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Tuesday, August 17, 2010

  • UN Humanitarian Chief John Holmes: The Magnitude of the Pakistan Floods Is Unprecedented

    Pakistan-aerial

    The United Nations is warning millions of Pakistanis are at risk of deadly waterborne diseases more than two weeks since Pakistan’s worst-ever flooding began. The World Health Organization says around six million people — over half of them children — face the threat of cholera and dysentery, as well as typhoid and hepatitis. The flooding has killed over 1,600 people and displaced 20 million — nearly 12 percent of Pakistan’s population. We speak to UN Humanitarian Chief John Holmes and Pakistani analyst Mosharraf Zaidi. [includes rush transcript]

  • Thousands of Haitians Face Risk of Forcible Evictions from Temporary Camps

    Haiti-camp

    It’s been over seven months since Haiti’s devastating earthquake left up to 300,000 dead and displaced over 1.5 million. Only a small fraction of the displaced have found new homes, and those who’ve found shelter in temporary camps now face a new round of displacement. According to Haitian community groups, thousands of Haitians are at risk of forcible eviction from some of the 1,300 camps established since the quake. The evictions come at a time when reports show a rising number of rapes and sexual abuse in the aftermath of the quake, especially in the camps for the internally displaced. [includes rush transcript]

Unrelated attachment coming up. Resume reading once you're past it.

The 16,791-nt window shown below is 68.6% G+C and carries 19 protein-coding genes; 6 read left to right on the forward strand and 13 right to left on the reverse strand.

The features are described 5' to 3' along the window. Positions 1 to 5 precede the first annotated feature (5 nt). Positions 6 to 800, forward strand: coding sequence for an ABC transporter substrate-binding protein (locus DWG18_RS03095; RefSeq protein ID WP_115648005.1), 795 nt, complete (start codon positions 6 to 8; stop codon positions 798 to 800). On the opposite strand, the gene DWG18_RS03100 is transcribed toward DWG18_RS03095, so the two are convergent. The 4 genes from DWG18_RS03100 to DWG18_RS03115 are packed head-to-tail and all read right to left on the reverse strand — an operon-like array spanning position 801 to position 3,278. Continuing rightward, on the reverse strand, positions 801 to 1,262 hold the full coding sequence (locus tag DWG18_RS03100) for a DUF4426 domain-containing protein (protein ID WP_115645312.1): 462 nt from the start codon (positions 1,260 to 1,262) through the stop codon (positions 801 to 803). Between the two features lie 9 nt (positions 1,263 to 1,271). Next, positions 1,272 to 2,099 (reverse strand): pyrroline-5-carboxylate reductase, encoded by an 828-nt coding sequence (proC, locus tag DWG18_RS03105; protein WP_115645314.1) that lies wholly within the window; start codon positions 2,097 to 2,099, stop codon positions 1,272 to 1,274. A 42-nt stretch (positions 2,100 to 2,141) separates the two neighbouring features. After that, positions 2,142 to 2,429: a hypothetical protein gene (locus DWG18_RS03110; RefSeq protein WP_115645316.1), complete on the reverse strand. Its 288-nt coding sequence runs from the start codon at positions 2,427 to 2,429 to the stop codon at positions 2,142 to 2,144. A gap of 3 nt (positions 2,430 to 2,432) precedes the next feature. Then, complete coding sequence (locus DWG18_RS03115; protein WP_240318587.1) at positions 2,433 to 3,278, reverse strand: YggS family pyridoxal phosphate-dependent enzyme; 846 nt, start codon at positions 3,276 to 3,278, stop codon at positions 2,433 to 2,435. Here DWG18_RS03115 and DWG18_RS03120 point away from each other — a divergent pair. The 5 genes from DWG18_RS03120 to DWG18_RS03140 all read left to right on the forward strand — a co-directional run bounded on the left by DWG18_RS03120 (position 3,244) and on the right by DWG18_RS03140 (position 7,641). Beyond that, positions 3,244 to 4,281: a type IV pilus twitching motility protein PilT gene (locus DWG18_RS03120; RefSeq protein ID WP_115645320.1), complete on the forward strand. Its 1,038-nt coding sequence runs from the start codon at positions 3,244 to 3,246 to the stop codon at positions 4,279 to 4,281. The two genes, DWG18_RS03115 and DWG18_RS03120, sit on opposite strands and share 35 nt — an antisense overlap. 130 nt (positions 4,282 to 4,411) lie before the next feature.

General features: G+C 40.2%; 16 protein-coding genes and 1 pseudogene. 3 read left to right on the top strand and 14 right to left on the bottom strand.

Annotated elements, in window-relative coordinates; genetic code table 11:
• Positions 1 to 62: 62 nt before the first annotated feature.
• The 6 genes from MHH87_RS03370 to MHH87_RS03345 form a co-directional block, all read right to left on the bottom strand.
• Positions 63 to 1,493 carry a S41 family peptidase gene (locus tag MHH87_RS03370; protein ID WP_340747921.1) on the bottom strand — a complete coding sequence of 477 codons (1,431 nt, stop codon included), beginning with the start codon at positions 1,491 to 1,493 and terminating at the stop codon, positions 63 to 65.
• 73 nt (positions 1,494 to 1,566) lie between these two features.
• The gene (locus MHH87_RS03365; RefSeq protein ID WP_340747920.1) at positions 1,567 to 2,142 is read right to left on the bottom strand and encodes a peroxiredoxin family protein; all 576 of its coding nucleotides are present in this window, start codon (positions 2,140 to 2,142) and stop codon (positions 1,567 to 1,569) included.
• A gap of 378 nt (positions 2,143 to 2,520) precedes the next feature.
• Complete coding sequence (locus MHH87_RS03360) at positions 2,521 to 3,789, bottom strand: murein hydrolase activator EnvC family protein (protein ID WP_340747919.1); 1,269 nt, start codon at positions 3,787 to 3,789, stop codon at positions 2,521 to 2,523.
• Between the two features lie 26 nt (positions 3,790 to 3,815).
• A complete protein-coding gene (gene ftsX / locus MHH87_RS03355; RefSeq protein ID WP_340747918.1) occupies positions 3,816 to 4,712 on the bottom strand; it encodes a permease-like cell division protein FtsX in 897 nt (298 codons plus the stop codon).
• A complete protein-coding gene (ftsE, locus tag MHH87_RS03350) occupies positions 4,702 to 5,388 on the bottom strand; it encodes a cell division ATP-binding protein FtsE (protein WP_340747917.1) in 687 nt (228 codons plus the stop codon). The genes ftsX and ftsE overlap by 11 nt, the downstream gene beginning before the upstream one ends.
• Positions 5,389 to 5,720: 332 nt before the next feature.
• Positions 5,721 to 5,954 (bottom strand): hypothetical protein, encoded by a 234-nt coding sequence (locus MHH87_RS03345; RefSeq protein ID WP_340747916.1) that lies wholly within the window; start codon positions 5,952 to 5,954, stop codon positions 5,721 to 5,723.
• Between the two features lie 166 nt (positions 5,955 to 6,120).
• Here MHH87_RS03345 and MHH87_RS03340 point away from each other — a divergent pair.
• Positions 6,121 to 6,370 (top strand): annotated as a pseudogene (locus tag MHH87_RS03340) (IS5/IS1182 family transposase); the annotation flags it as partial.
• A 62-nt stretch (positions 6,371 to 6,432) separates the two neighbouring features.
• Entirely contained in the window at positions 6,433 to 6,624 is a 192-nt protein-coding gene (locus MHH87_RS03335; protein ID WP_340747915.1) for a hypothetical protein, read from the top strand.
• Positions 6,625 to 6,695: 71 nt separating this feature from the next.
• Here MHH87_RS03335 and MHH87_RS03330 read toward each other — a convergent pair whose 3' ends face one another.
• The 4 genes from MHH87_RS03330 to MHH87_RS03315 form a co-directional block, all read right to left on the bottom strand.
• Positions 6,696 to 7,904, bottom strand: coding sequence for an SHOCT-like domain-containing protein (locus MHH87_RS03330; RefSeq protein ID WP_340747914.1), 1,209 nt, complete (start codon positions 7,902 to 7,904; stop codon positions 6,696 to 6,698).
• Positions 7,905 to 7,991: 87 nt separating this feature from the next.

• France Urged to Pay $40 Billion to Haiti in Reparations for "Independence Debt"

    Haiti-colonial-map

    According to the UN-sponsored Haiti Reconstruction Fund, only two countries — Brazil and Estonia — have fully paid the pledged amount. The United States, France, Canada and many others have failed to send their pledged aid. A recent review by CNN found that just two percent of total pledges have been delivered to Haiti. Calls are now growing for another form of payment to Haiti: reparations. This week, a group of prominent academics and activists published an open letter calling on France to repay an "independence debt" it imposed nearly 200 years ago after Haiti successfully won independence from France. Haiti was forced to pay France around 90 million gold francs up until World War II, which after interest and inflation is valued today at up to $40 billion. [includes rush transcript]